Recently, fellow Fakenation contributor Jonathan Edwards skillfully diagnosed several maladies afflicting the Millennial generation. In his article, Edwards touches on our weak inter-personal relationships and a general retreat from intimacy, which he pegs as stemming from feelings of cultural betrayal.
For this generation, has there been a greater betrayal than higher education? The relentless narrative of a fulfilling career, of meaningful purpose, revealed to be an illusion. Worse than that, a con to trap us in debt serfdom. And all perpetrated by the elders entrusted with our care — the deepest cut of all.
Of course the whole masquerade is facepalm-worthy in hindsight. From their very outset, universities were designed to entrench class divisions and fortify the aristocracy. The oldest, most “prestigious” American universities are all private, and they're called that for a reason: keep the fuck out. It must be considered the height of foolishness that the university system ever became a symbol of equality and upward-mobility in the public consciousness.
Exclusivity was the whole point, and the college setting itself is a manifestation of this trait. Many universities are found “out in the cornfields”, remote locations where the school might be the only substantial entity. How could the university ever be an agent of public good under these isolated conditions? Similarly, highly esteemed urban universities (such as Yale or the University of Chicago) often sit as affluent islands within depressed ghettos — proof that they never sought to serve anything other than personal objectives.
But the problem extends beyond mere exclusivity, to what I'd term the pedagogy of isolation. This gets back to Edwards' observations about the Millennial generation's overall detachment. I would contend that our aloofness is not only a reactionary defense mechanism, but also a learned behavior instilled directly by the educational system.
One of the most frustrating aspects of college is that your work never finds useful manifestation anywhere outside of the classroom. Your research papers will be read once by your instructor, then forgotten. Your presentations will be delivered only to classmates. All of your assignments and coursework will circle back into the university, a closed system.* This is the pedagogy of isolation. No wonder we feel so disconnected.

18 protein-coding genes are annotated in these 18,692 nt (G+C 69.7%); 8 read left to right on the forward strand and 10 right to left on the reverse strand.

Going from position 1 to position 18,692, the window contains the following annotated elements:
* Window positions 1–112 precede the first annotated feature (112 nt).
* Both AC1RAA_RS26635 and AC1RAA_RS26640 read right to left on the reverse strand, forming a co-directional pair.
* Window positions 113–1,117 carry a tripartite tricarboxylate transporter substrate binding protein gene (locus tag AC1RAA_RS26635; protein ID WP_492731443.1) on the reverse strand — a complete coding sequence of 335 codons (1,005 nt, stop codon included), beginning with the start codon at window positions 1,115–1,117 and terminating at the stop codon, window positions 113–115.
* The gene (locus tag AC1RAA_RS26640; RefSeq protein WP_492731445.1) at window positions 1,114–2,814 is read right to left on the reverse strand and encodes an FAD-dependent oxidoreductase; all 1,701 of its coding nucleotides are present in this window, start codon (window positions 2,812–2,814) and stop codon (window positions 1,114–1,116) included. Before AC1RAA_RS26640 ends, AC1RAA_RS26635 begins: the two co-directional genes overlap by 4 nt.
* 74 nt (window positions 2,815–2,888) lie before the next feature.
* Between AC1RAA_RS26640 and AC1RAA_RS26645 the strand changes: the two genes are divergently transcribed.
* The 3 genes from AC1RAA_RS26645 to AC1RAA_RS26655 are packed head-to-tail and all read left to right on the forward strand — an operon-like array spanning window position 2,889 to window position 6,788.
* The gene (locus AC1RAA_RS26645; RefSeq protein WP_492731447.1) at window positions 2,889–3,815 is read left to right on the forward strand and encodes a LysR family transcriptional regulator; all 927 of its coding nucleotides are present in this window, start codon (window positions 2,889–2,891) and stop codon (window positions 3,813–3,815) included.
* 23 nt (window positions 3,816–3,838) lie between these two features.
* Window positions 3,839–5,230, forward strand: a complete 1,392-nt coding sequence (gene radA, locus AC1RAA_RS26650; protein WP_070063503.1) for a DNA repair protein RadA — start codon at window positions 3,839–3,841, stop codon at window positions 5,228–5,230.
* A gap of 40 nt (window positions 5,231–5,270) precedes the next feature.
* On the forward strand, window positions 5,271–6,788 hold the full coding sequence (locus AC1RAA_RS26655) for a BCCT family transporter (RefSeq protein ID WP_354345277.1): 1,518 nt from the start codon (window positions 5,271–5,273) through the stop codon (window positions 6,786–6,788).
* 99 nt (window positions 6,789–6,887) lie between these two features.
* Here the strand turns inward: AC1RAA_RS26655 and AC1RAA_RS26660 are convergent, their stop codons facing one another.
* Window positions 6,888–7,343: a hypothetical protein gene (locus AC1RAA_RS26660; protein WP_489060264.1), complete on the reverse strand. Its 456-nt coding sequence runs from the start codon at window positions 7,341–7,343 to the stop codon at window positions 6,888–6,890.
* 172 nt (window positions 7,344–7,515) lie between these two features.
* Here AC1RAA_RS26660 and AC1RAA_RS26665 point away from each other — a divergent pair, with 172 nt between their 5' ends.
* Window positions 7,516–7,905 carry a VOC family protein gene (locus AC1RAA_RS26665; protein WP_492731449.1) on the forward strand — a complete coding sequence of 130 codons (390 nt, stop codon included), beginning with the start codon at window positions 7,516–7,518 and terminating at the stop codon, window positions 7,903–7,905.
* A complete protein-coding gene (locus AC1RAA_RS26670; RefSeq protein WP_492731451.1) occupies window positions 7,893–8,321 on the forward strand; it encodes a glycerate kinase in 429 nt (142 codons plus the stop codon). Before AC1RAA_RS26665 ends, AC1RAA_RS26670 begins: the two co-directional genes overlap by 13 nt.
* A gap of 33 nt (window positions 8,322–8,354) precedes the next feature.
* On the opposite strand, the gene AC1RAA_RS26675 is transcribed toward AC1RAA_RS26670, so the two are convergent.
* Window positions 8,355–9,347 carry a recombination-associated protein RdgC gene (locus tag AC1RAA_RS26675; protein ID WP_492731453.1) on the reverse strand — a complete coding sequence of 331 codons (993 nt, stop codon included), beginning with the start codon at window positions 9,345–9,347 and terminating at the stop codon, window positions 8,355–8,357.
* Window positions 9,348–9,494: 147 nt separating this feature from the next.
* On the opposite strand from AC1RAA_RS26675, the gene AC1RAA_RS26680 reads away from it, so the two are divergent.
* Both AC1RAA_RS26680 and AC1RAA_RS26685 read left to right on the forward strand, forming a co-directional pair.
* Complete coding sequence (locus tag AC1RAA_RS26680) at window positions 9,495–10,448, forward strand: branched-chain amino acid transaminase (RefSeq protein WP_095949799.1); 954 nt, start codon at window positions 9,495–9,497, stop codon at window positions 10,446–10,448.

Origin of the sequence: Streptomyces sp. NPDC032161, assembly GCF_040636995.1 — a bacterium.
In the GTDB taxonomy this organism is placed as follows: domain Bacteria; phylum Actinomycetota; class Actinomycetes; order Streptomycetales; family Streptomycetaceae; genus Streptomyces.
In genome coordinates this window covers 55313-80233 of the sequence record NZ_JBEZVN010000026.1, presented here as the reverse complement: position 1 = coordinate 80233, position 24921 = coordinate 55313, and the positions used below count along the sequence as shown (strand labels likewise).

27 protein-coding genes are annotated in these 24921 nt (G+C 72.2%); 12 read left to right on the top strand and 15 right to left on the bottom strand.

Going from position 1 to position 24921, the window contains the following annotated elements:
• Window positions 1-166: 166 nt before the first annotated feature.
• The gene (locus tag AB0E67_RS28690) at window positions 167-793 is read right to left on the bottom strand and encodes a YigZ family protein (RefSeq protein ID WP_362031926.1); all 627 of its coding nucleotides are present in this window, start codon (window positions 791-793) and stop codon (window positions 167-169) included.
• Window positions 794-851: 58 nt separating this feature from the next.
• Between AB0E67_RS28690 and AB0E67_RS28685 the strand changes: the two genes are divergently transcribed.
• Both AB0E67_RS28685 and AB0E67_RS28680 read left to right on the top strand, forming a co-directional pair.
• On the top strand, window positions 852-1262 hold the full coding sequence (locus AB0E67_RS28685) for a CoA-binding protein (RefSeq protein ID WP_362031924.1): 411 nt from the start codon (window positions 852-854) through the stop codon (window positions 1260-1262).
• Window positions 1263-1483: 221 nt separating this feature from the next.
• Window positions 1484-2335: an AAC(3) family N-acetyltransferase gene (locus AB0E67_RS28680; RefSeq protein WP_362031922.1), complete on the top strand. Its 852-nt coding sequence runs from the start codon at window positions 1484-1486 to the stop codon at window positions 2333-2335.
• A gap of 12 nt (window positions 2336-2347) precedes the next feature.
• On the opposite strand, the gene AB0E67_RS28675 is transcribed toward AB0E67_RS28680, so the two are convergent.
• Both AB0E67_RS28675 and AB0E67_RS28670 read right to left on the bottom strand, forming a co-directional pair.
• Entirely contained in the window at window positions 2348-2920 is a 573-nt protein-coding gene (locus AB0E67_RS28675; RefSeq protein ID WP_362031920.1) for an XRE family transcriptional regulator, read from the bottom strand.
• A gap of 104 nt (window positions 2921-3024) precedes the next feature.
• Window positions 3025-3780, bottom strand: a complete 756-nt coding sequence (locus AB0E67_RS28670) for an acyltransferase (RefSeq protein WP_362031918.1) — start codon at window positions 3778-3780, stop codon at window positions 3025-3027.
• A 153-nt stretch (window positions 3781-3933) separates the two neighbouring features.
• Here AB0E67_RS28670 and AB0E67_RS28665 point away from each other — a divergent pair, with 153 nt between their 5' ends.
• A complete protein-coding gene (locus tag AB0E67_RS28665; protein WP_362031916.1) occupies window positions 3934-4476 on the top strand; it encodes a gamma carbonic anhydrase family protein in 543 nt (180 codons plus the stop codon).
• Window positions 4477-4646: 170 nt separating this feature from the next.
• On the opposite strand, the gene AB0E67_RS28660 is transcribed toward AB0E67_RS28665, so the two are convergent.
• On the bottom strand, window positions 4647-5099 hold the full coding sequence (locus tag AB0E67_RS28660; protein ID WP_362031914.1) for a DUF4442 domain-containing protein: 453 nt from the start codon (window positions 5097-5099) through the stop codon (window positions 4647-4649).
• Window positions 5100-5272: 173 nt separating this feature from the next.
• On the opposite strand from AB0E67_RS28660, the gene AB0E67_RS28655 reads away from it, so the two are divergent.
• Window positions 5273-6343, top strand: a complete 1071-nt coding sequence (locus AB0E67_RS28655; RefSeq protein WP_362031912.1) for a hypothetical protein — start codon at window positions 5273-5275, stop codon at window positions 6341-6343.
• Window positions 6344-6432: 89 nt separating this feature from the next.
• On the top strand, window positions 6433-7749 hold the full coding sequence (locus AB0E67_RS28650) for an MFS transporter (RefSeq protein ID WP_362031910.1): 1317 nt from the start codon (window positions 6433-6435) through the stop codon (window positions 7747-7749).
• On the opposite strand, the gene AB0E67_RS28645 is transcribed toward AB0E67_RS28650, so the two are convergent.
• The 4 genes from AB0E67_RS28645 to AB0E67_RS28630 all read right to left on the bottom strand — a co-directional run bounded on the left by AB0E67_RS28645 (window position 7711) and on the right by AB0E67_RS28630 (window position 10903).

Now take all that stymied energy, all that wasted effort, and multiply it by millions of students. Countless hours misspent on busywork that never amounts to anything. This is what we have lost. That brief essence of youth, squandered. At colleges, the human spirit is piloted into the ground.
Imagine instead if that same vigor was directed outward. What if students worked directly in their communities, with financial support and mentorship from the university, producing tangible effects? In our continuing recession, with our communities crumbling, consider what could be achieved by these multitudes of new projects and organizations. This is a vision of the university as a true public service.
Instead, this characteristic of isolation is now culminating in the travesty of online classes. Here, the solitary student, alone in their home, reaches the final stage of complete detachment and utter dis-empowerment. Cut off from peers, cut off from their community, focused entirely inward, their student life serves nothing beyond university profits.
Deserted and alone, we can thankfully turn to the benevolent guidance of Bank of America and online-education upstart Khan Academy. The two have teamed to create BetterMoneyHabits.com, "a free platform to improve financial literacy".
"... we believe that financial understanding is now an economic imperative for all,” said Sal Khan, founder, Khan Academy. “Partnering with Bank of America will help us reach a significantly larger group of people searching for unbiased information on personal finance and other topics we teach.”
And what better source than BofA to learn about financial responsibility? Of course at BetterMoneyHabits you won't find any videos about debt-based currency, fractional reserve banking, or any of the numerous on-going trading cons. You can however learn a good deal about your mortgage, credit cards, and credit score — all things that make a fine BofA customer.
Following this trajectory, surely we can look forward to courses on environmental stewardship from Monsanto, and nutrition tips sponsored by Coca-Cola.
Deserted and alone, we're easy fodder for these leviathans.
*Yes, we know you could take a course in, say, Industrial Design and maybe Nike or GM will come peruse your work, but this is little more than your college pimping your efforts. Universities should unleash the full creative potential of their students as a public good, not horde their vast productive capacity to sell to the highest bidder.